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Thread: Is it honorable to work for a law office overseeing evictions?

  1. #31

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    Consider the alternative. If there was no consequences for not paying rent or not paying mortgage, who would pay either of them? If there was no legal mechanism to deal with squatters then many landlord would resort to force. It would make drug violence look trivial in comparison.



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  3. #32

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    Quote Originally Posted by thequietkid10 View Post
    Consider the alternative. If there was no consequences for not paying rent or not paying mortgage, who would pay either of them? If there was no legal mechanism to deal with squatters then many landlord would resort to force. It would make drug violence look trivial in comparison.
    exactly!

    Unless the government or the people complaining have a goal of making everybody own no more than one house and make renting illegal.

  4. #33

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    Quote Originally Posted by thequietkid10 View Post
    Consider the alternative. If there was no consequences for not paying rent or not paying mortgage, who would pay either of them? If there was no legal mechanism to deal with squatters then many landlord would resort to force.
    I don't have any problem with enforcing contracts that were voluntarily entered into by two fully informed parties. Contracts are one of the cornerstones of Liberty.

    The problem is that many of today's mortgages don't fit that criteria. The mortgages were fraudulently represented to buyers, who the lenders (and/or their broker representatives) knew in advance couldn't afford them. Evicting someone in a case like that would feel to me like working for a loan shark.

    OTOH, if the bank was/is honest (yes, there are a few of them left), then it's another story. The thing is, though, that the honest banks actually have relatively few evictions....
    My blog: www.12knowmore.com
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  5. #34

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    Quote Originally Posted by AceNZ View Post
    I don't have any problem with enforcing contracts that were voluntarily entered into by two fully informed parties. Contracts are one of the cornerstones of Liberty.

    The problem is that many of today's mortgages don't fit that criteria. The mortgages were fraudulently represented to buyers, who the lenders (and/or their broker representatives) knew in advance couldn't afford them. Evicting someone in a case like that would feel to me like working for a loan shark.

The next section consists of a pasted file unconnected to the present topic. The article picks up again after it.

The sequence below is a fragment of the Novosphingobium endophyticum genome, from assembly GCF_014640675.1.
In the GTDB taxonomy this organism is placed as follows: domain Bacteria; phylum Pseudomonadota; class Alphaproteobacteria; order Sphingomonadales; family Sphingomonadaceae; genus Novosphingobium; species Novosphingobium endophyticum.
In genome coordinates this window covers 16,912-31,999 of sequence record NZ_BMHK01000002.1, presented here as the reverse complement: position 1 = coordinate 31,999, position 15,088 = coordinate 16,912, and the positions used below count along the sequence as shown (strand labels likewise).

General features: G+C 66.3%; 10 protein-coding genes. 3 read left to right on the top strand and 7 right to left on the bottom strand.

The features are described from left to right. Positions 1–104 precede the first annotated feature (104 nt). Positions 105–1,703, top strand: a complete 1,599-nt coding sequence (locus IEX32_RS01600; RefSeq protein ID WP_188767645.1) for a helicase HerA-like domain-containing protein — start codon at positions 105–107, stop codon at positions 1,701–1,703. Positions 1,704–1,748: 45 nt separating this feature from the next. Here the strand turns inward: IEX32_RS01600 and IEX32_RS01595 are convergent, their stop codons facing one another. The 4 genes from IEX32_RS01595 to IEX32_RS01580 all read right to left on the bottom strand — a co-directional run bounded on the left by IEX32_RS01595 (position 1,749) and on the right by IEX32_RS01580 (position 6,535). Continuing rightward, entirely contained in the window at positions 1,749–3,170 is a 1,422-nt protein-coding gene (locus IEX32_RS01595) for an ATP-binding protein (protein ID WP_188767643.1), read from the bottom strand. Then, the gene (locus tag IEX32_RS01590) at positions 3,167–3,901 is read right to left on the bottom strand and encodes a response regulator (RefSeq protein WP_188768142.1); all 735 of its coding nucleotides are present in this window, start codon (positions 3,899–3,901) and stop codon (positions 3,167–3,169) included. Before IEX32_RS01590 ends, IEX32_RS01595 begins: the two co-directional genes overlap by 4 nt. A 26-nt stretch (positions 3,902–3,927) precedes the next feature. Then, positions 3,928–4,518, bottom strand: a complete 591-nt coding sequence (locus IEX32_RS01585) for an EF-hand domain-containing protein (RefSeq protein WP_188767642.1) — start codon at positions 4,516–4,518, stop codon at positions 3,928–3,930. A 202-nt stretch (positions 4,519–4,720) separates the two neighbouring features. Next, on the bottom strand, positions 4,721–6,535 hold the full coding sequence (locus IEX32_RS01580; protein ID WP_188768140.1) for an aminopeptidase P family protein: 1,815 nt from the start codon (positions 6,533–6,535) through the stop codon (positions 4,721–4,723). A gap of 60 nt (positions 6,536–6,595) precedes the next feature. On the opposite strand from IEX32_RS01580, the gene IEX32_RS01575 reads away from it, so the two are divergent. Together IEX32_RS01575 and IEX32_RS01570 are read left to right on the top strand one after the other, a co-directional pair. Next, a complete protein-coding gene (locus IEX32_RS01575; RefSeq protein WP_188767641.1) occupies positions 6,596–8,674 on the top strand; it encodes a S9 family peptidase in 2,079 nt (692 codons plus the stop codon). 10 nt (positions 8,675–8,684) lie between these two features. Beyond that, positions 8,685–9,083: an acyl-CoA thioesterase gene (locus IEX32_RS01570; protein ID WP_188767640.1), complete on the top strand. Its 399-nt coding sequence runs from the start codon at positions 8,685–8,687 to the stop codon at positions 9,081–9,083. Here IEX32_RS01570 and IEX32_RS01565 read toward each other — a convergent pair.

OTOH, if the bank was/is honest (yes, there are a few of them left), then it's another story. The thing is, though, that the honest banks actually have relatively few evictions....
    But aren't you assuming only the lender knows the buyer can't afford the mortgage? If the buyer knows as well, however stupid and in denial he is, is it still fraud or wrong? Or, is it even more wrong on the buyer's part, as he made a promise he doesn't intend to keep?

  6. #35

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    Quote Originally Posted by AceNZ View Post
    I don't have any problem with enforcing contracts that were voluntarily entered into by two fully informed parties. Contracts are one of the cornerstones of Liberty.

    The problem is that many of today's mortgages don't fit that criteria. The mortgages were fraudulently represented to buyers, who the lenders (and/or their broker representatives) knew in advance couldn't afford them. Evicting someone in a case like that would feel to me like working for a loan shark.

    OTOH, if the bank was/is honest (yes, there are a few of them left), then it's another story. The thing is, though, that the honest banks actually have relatively few evictions....
    But isn't there a difference between ones interpretation of a mortgage and the actually mortgage? If the mortgage payment is 1,500 a month and it says 1,500 a month in the contract, and the lender says "you can afford this," and you never bother to check your budget, your financial situation, your career stability, and how much flexibility this gives you, then it's still on you. Regardless of what sales pitch the lender gave you. His job is to sell you a product, not give financial advice.

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